Ultimately, I’m in a quandary about what to do with this baby. It’s difficult to let it go. It’s difficult to say, “This thing here that I poured my heart and soul into over the better part of a decade, this thing I’m seriously pleased with despite the fact that it was written by a different Michael Jarmer, I’m just going to let it sit in a box.” And it’s also maddening to think about picking up that whole agent search thing anew. I’ve thought of a few things, a few possibilities, and I’ll run through them here, for my own edification, sure, but also as a list of potential opportunities for other writers still in the same boat with first novels in boxes, and maybe too, to give readers of this blog an opportunity to weigh in. I could:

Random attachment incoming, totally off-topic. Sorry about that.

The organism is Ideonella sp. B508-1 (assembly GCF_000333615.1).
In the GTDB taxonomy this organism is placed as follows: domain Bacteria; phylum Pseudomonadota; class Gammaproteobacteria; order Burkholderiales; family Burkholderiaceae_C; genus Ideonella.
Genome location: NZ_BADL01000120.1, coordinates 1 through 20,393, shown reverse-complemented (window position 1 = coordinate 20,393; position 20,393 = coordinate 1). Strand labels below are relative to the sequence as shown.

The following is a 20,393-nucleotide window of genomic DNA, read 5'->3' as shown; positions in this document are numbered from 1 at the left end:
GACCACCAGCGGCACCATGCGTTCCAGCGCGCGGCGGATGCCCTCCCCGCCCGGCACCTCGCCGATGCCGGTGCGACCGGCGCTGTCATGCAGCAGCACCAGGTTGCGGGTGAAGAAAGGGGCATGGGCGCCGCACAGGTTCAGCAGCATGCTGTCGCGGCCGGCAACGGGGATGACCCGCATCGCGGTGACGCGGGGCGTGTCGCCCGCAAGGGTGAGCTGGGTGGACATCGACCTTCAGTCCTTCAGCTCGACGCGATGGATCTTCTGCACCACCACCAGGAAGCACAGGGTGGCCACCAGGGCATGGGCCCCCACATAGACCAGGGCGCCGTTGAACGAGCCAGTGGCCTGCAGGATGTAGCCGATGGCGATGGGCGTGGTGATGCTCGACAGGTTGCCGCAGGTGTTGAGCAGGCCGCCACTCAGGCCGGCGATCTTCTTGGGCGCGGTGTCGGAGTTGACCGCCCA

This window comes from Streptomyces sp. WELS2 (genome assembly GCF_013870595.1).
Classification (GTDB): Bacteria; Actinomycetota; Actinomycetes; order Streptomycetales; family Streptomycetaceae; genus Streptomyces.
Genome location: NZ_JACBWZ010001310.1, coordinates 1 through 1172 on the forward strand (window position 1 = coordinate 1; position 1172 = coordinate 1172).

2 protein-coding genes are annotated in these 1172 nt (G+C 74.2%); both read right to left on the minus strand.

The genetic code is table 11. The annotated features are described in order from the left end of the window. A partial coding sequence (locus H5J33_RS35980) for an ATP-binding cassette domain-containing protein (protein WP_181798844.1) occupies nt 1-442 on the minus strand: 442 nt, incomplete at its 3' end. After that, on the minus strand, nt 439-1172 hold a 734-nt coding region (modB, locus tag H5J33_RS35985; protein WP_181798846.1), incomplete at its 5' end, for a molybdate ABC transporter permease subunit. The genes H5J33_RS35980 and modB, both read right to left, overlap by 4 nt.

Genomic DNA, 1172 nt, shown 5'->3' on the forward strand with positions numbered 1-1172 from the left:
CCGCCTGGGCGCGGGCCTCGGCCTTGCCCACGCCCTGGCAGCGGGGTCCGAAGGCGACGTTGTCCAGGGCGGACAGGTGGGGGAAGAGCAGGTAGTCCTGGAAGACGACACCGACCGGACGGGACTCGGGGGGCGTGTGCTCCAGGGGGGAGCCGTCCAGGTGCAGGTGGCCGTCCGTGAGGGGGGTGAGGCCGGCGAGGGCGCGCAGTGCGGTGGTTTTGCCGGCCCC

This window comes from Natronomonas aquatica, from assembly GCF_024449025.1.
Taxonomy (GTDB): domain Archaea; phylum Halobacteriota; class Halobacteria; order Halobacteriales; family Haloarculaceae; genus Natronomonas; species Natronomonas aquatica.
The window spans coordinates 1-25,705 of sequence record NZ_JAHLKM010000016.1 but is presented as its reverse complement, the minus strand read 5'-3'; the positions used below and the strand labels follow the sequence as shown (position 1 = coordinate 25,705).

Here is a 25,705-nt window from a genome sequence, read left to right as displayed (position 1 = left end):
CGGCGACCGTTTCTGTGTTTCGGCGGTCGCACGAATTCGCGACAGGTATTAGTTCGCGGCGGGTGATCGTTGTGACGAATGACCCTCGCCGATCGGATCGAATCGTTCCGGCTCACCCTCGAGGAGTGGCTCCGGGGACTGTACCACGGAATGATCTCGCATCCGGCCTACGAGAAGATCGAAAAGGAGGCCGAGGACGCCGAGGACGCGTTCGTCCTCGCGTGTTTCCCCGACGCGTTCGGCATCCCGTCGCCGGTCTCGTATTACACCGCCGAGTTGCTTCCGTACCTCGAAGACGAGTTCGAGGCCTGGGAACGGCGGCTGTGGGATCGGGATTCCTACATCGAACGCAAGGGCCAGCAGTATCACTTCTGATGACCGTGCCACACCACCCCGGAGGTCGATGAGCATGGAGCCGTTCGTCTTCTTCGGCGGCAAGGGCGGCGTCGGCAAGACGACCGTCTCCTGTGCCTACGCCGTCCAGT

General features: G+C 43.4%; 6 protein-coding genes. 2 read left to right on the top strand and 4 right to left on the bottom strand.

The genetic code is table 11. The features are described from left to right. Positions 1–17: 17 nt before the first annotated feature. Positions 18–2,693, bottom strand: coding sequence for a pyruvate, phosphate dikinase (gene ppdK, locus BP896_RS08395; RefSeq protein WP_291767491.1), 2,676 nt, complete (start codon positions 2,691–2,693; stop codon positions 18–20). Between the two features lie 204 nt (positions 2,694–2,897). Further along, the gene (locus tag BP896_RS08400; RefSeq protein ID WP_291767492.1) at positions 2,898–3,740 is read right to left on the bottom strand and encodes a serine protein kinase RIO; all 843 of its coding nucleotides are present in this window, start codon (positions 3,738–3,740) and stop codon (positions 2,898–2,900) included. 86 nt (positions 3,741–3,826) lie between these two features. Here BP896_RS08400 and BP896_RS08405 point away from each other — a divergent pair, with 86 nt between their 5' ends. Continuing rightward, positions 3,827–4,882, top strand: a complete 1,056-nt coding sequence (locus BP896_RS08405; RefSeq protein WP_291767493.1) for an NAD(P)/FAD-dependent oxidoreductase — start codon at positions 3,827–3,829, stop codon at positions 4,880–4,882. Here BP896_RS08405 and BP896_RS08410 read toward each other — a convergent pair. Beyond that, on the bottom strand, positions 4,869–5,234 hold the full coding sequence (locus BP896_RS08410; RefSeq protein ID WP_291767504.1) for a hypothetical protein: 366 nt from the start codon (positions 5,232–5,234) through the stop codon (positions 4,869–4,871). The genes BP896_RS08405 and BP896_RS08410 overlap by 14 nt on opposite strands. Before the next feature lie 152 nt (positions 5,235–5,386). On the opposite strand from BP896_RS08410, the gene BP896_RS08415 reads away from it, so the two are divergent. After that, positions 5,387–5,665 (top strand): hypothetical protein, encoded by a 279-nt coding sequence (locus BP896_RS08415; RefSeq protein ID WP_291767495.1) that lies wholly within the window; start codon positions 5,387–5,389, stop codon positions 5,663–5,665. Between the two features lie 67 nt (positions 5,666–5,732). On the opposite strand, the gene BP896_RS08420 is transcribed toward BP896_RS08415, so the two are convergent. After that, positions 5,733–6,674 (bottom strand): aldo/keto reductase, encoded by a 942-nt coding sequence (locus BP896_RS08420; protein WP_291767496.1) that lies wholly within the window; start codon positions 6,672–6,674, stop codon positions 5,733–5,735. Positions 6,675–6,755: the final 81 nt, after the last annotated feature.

1. Look for a small press to publish the novel. This is an avenue I did not fully explore when I was trying to place the book with an agent. I think small presses are likely publishing the best writing out there and are perhaps less constrained by market influences, more interested in art.
2. Self-publish, again. Whether I chose to go with iUniverse for the second time or some other vender, bookbaby or lulu.com for example, my first experience was mostly a positive one, and, with a minimal investment, I can accomplish the most personally pressing goal—to make the work available for those who want to read; it would be no longer sitting in a drawer or a box.